Also known as equine assisted therapy, equine therapy is a therapeutic practice focussed on interaction between horses and patients. The therapy is often conducted by a mental health professional and an equine professional to ensure proper care is taken of the horses. Although a fairly new practice, equine therapy is becoming more commonplace as more research is conducted and the benefits of the therapy are better understood.
Equine therapy involves the patient performing activities such as grooming, feeding, haltering and leading a horse, whilst being observed by both professionals. This allows the therapists to detect any behavioural patterns and thought processes from the patient whilst they are absorbed in the activity. Documented research has also shown that interaction with horses can help to lower blood pressure and heart-rate, reduce stress levels and feelings of anger or tension, and increase levels of beta-endorphins.
Horses by nature are very gentle animals and are highly advanced in mirroring the attitudes and behaviours of their human companions, helping alert the healthcare professionals to any underlying currents of unease or tension. Horses are also non-judgemental and passive, allowing the patient to feel relaxed and more at ease.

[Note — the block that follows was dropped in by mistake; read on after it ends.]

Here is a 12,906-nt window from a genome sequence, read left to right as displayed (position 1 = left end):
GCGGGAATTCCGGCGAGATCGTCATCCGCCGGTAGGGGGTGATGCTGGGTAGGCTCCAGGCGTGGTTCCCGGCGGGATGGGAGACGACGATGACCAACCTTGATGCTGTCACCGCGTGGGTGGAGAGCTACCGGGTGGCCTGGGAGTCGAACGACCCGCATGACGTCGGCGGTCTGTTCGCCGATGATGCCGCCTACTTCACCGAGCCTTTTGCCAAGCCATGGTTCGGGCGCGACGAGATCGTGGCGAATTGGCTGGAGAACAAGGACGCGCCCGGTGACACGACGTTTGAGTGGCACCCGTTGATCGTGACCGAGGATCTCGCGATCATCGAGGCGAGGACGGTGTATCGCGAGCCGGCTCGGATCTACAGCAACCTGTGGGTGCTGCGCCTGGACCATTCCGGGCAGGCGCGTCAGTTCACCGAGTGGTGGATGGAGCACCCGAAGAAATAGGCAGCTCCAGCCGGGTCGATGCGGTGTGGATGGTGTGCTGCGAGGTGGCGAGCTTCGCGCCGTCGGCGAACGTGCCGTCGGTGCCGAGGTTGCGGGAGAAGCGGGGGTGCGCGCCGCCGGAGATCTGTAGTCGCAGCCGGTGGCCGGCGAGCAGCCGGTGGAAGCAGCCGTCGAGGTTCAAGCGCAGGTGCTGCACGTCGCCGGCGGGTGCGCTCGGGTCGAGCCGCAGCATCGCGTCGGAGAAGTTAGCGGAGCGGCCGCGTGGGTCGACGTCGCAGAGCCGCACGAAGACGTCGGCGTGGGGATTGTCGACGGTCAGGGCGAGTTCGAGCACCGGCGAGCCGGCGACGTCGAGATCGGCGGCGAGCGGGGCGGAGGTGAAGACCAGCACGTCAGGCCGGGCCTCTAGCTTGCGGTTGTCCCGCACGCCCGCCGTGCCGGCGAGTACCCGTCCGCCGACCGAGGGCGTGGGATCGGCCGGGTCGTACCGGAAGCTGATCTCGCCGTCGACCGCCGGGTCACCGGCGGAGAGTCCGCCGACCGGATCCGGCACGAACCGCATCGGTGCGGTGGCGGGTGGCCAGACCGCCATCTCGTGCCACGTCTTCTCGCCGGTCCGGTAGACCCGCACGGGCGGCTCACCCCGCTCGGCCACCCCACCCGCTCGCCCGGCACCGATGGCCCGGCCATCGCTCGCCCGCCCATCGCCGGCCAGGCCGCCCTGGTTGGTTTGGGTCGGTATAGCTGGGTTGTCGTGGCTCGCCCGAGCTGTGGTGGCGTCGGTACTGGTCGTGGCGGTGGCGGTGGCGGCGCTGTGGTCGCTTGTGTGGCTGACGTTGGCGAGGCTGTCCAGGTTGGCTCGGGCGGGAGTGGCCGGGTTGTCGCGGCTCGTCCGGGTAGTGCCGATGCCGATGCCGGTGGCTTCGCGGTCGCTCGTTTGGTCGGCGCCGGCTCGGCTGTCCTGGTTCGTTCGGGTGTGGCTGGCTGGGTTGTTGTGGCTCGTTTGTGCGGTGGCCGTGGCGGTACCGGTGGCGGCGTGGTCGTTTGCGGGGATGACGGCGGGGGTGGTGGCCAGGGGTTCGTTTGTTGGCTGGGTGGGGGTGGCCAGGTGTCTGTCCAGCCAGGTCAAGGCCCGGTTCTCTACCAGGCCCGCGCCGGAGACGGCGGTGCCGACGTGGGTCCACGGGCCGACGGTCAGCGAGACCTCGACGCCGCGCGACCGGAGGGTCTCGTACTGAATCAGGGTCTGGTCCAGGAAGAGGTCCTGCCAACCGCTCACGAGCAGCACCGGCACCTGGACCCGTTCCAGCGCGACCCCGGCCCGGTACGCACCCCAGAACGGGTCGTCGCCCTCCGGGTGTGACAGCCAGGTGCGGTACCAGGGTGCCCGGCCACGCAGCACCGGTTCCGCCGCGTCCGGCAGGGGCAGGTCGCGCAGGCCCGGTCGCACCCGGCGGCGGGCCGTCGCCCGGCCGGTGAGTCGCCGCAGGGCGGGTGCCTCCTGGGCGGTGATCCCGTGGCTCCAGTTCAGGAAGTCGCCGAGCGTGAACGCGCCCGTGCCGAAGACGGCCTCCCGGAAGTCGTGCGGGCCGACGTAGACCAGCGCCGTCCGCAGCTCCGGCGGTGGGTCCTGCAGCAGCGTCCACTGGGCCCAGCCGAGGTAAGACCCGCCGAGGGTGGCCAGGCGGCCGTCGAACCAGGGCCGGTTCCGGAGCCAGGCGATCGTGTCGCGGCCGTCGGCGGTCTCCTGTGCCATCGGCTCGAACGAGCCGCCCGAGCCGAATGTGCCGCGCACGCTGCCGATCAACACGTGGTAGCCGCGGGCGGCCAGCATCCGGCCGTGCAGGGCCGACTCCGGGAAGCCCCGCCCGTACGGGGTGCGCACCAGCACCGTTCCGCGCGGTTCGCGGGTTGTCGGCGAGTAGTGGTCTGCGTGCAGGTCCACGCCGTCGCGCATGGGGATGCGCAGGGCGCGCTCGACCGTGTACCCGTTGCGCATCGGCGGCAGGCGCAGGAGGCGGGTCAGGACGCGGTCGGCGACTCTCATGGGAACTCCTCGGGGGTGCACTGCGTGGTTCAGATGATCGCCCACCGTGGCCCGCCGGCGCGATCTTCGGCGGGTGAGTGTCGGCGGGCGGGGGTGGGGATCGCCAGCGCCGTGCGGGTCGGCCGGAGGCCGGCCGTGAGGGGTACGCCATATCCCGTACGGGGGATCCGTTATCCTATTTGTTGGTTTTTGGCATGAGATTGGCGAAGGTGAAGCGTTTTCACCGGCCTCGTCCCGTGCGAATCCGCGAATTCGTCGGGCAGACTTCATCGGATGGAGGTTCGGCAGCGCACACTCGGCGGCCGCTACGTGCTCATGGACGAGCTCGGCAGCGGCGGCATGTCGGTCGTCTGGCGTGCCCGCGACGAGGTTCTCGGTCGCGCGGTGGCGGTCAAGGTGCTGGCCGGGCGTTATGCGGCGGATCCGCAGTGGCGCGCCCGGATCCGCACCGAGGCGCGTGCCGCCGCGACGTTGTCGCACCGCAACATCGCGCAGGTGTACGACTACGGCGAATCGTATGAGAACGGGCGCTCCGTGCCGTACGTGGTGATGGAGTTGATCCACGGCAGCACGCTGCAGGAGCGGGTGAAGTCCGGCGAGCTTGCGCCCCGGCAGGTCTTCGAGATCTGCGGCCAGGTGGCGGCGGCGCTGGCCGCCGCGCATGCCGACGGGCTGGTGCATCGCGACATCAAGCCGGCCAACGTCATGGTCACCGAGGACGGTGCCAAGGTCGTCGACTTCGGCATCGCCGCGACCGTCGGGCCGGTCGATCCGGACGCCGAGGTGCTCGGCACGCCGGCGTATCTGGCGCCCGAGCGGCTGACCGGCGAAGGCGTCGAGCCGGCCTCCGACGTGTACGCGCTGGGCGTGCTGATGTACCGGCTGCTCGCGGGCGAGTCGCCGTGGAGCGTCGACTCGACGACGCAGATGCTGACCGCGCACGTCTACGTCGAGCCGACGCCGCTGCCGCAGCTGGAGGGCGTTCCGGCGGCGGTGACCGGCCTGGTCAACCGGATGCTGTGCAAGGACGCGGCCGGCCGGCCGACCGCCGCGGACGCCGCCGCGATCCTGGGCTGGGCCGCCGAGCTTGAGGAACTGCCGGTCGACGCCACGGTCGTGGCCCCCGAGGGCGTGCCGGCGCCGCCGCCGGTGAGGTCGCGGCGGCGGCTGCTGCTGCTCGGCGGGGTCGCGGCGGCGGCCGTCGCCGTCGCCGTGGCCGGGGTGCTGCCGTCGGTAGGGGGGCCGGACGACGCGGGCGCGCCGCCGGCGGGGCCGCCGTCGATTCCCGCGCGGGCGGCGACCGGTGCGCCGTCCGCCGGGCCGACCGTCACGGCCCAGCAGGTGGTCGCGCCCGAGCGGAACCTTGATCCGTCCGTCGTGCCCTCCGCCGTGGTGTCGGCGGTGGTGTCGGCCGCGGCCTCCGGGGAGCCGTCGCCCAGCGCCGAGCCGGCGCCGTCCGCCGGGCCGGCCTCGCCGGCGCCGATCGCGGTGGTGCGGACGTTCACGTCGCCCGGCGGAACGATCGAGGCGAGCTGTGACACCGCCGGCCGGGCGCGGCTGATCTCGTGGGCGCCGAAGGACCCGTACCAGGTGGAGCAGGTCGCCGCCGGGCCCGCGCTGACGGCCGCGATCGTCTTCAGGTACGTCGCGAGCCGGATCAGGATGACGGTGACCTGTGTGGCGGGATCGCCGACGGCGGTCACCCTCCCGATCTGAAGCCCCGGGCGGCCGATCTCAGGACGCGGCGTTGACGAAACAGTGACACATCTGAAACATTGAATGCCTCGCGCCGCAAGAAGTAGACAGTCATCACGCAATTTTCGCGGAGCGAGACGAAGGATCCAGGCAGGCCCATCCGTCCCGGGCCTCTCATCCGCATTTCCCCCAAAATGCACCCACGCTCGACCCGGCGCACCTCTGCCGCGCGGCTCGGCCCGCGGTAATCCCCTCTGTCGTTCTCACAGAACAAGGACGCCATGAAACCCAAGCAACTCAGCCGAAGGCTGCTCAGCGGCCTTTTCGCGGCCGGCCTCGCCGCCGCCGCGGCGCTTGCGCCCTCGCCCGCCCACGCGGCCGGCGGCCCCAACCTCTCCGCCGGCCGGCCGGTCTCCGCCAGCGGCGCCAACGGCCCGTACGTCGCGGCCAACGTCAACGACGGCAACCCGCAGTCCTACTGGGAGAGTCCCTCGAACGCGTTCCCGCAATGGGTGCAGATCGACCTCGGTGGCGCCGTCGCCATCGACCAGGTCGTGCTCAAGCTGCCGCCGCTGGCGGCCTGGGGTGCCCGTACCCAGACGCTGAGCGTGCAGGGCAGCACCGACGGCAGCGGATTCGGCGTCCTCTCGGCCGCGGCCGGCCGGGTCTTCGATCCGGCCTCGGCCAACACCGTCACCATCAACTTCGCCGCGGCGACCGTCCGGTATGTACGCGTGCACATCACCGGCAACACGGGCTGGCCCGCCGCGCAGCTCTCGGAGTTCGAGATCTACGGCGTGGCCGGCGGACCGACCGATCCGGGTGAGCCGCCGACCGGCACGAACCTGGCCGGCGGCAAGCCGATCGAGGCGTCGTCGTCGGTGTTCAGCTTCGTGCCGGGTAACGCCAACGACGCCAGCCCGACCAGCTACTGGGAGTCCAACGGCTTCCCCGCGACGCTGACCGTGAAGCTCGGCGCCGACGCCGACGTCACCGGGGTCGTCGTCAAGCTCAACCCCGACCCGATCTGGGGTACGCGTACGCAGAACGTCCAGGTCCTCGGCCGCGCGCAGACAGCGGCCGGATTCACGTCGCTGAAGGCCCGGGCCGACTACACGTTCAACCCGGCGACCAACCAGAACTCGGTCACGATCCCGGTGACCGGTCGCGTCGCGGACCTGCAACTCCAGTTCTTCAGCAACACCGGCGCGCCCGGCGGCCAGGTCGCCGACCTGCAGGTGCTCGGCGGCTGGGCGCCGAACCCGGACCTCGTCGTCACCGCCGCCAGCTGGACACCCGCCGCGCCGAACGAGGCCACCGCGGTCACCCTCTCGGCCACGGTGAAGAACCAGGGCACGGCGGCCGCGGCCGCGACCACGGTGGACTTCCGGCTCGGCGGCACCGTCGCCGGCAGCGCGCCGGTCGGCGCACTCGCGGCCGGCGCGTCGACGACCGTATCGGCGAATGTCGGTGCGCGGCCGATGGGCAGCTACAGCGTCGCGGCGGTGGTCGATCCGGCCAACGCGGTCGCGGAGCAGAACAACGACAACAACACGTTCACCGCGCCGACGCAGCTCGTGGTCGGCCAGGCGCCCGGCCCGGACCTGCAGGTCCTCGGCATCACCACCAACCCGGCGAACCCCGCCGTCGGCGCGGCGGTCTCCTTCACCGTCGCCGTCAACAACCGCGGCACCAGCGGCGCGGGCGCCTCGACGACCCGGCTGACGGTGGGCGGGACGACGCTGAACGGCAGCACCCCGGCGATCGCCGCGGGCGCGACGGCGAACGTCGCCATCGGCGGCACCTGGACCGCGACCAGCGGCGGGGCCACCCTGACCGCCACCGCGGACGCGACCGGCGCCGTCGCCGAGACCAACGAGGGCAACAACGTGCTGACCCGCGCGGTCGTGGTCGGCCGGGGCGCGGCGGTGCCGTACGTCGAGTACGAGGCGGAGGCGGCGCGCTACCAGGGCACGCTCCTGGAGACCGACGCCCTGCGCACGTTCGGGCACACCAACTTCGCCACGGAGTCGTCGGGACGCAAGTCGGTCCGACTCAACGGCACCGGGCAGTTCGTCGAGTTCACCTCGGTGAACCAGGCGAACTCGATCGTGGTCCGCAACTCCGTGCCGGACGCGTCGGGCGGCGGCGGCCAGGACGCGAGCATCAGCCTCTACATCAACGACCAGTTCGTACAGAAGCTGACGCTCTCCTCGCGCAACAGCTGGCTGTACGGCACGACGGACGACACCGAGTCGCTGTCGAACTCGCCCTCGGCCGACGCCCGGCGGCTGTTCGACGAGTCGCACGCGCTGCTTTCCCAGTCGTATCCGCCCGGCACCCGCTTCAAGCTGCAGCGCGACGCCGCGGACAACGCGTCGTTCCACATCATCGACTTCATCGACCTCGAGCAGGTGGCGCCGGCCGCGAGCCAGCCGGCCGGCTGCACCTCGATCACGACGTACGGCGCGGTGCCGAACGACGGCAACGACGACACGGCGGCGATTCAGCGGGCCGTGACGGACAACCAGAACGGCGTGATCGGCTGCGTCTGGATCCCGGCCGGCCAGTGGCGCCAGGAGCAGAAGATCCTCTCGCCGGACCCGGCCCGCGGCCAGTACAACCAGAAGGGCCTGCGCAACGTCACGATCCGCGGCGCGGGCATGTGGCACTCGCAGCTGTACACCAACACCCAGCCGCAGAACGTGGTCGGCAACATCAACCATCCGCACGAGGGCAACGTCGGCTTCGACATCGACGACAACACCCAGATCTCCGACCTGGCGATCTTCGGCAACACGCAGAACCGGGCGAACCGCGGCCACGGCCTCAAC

Equine therapy is used to treat a wide range of mental health conditions such as; addiction, behaviour disorders, eating disorders, autism, Asperger’s, grief/loss, bipolar, depression and other related conditions. The therapy enables patients to identify their own behavioural patterns such as self-doubt and negativity, forming a basis for discussion and improvement with their therapist.
In addition, equine therapy can help a patient develop much needed skills that will aid them in other areas of their lives. The benefits of equine assisted therapy have been proven to include;
- The development of key skills such as accountability, responsibility and self-control.
- Increased self-confidence.
- Improvement in assertiveness.
- Helping to raise emotional awareness and empathy skills.
- Providing an outlet for stress and helping to manage it.
- Improving independence.
- Developing social responsibility and improving interpersonal relationships.